17. Direct analysis in real time mass spectrometry for analysis of sexual assault evidence.

    Science.gov (United States)

    Musah, Rabi A; Cody, Robert B; Dane, A John; Vuong, Angela L; Shepard, Jason R E

    2012-05-15

    Sexual assault crimes are vastly underreported and suffer from alarmingly low prosecution and conviction rates. The key scientific method to aid in prosecution of such cases is forensic DNA analysis, where biological evidence such as semen collected using a rape test kit is used to determine a suspect's DNA profile. However, the growing awareness by criminals of the importance of DNA in the prosecution of sexual assaults has resulted in increased condom use by assailants as a means to avoid leaving behind their DNA. Thus, other types of trace evidence are important to help corroborate victims' accounts, exonerate the innocent, link suspects to the crime, or confirm penetration. Direct Analysis in Real Time Mass Spectrometry (DART-MS) was employed for the comprehensive characterization of non-DNA trace evidence associated with sexual assault. The ambient ionization method associated with DART-MS is extremely rapid and samples are processed instantaneously, without the need for extraction, sample preparation, or other means that might compromise forensic evidence for future analyses. In a single assay, we demonstrated the ability to identify lubricant formulations associated with sexual assault, such as the spermicide nonoxynol-9, compounds used in condom manufacture, and numerous other trace components as probative evidence. In addition, the method can also serve to identify compounds within trace biological residues, such as fatty acids commonly identified in latent fingerprints. Characterization of lubricant residues as probative evidence serves to establish a connection between the victim and the perpetrator, and the availability of these details may lead to higher rates of prosecution and conviction, as well as more severe penalties. The methodology described here opens the way for the adoption of a comprehensive, rapid, and sensitive analysis for use in crime labs, while providing knowledge that can inform and guide criminal justice policy and practice

  18. Rapid Response Teams: Is it Time to Reframe the Questions of Rapid Response Team Measurement?

    Science.gov (United States)

    Salvatierra, Gail G; Bindler, Ruth C; Daratha, Kenn B

    2016-11-01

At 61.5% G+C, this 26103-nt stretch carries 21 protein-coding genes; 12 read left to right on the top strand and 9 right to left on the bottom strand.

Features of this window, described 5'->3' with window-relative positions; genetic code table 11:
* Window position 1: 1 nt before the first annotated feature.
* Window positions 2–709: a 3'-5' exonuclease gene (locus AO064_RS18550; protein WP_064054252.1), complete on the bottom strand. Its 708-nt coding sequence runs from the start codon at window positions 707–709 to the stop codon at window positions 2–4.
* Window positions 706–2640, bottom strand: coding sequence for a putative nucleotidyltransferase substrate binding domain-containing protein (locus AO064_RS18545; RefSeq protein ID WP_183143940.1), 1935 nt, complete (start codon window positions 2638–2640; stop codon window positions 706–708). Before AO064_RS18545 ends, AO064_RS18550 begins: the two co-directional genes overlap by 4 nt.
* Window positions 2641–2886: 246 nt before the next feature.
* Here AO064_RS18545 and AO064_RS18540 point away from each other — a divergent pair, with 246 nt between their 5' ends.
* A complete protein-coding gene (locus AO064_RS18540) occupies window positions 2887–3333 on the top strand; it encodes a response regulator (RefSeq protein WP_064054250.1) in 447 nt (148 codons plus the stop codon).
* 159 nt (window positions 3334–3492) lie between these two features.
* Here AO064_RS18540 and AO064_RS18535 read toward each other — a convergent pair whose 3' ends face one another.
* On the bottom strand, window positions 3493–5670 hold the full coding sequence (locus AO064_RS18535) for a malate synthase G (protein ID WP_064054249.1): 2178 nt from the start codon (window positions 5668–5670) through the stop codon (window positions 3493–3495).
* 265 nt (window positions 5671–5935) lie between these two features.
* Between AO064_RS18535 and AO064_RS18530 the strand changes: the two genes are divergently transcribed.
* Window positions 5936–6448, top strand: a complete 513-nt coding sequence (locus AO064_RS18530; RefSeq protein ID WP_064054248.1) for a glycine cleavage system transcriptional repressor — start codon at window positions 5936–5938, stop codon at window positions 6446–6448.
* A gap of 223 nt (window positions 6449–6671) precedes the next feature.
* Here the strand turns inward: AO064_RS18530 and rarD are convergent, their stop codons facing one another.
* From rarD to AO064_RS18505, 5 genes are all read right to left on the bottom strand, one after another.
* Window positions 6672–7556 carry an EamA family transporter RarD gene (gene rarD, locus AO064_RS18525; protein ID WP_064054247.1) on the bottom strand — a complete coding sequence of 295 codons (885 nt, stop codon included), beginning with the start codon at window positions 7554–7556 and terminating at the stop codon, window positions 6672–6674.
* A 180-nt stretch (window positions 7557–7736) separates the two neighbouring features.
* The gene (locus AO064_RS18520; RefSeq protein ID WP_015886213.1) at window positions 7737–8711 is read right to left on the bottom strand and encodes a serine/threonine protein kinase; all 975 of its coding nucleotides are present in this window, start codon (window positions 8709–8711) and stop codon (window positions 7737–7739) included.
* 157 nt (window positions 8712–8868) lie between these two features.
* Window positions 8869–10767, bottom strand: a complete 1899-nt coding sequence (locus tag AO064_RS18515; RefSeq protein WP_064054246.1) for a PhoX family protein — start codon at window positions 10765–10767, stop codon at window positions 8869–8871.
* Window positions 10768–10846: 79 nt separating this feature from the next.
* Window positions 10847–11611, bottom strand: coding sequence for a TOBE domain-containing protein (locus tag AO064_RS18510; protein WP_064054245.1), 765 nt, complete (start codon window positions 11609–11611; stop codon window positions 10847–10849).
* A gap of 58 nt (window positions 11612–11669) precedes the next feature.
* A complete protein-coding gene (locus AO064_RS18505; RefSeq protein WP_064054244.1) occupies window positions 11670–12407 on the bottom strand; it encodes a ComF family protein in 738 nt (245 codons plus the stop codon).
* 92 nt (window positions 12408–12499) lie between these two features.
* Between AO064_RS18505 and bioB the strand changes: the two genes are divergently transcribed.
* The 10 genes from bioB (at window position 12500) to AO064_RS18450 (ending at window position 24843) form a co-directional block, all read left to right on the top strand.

The purpose of this article is to present an overview of rapid response team (RRT) history in the United States, provide a review of prior RRT effectiveness research, and propose the reframing of four new questions of RRT measurement that are designed to better understand RRTs in the context of contemporary nursing practice as well as patient outcomes. RRTs were adopted in the United States because of their intuitive appeal, and despite a lack of evidence for their effectiveness. Subsequent studies used mortality and cardiac arrest rates to measure whether or not RRTs "work." Few studies have thoroughly examined the effect of RRTs on nurses and on nursing practice. An extensive literature review provided the background. Suppositions and four critical, unanswered questions arising from the literature are suggested. The results of RRT effectiveness, which have focused on patient-oriented outcomes, have been ambiguous, contradictory, and difficult to interpret. Additionally, they have not taken into account the multiple ways in which these teams have impacted nurses and nursing practice as well as patient outcomes. What happens in terms of RRT process and utilization is likely to have a major impact on nurses and nursing care on general medical and surgical wards. What that impact will be depends on what we can learn from measuring with an expanded yardstick, in order to answer the question, "Do RRTs work?" Evidence for the benefits of RRTs depends on proper framing of questions relating to their effectiveness, including the multiple ways RRTs contribute to nursing efficacy. © 2016 Sigma Theta Tau International.

  19. Parkinson’s - is time on your side? Evidence for difficulties with sensorimotor synchronisation.

    Directory of Open Access Journals (Sweden)

    Marta eBieńkiewicz

    2015-11-01

    Full Text Available There is lack of consistent evidence as to how well PD patients are able to accurately time their movements across space with an external acoustic signal. For years, research based on the finger-tapping paradigm, the most popular paradigm for exploring the brain’s ability to time movement, has provided strong evidence that patients are not able to accurately reproduce an isochronous interval (i.e. Harrington, Haaland, & Knight, 1998. This was undermined by Spencer and Ivry (2005 who suggested a specific deficit in temporal control linked to emergent, rhythmical movement not event-based actions, which primarily involve the cerebellum. In this study we investigated motor timing of seven idiopathic PD participants in event-based sensorimotor synchronisation task. Participants were asked to move their finger horizontally between two predefined target zones to synchronise with the occurrence of two sound events at two time intervals (1.5 and 2.5 seconds. The width of the targets and the distance between them were manipulated to investigate impact of accuracy demands and movement amplitude on timing performance. The results showed that participants with PD demonstrated specific difficulties when trying to accurately synchronise their movements to a beat. The extent to which their ability to synchronise movement was compromised was found to be related to the severity of PD, but independent of the spatial constraints of the task.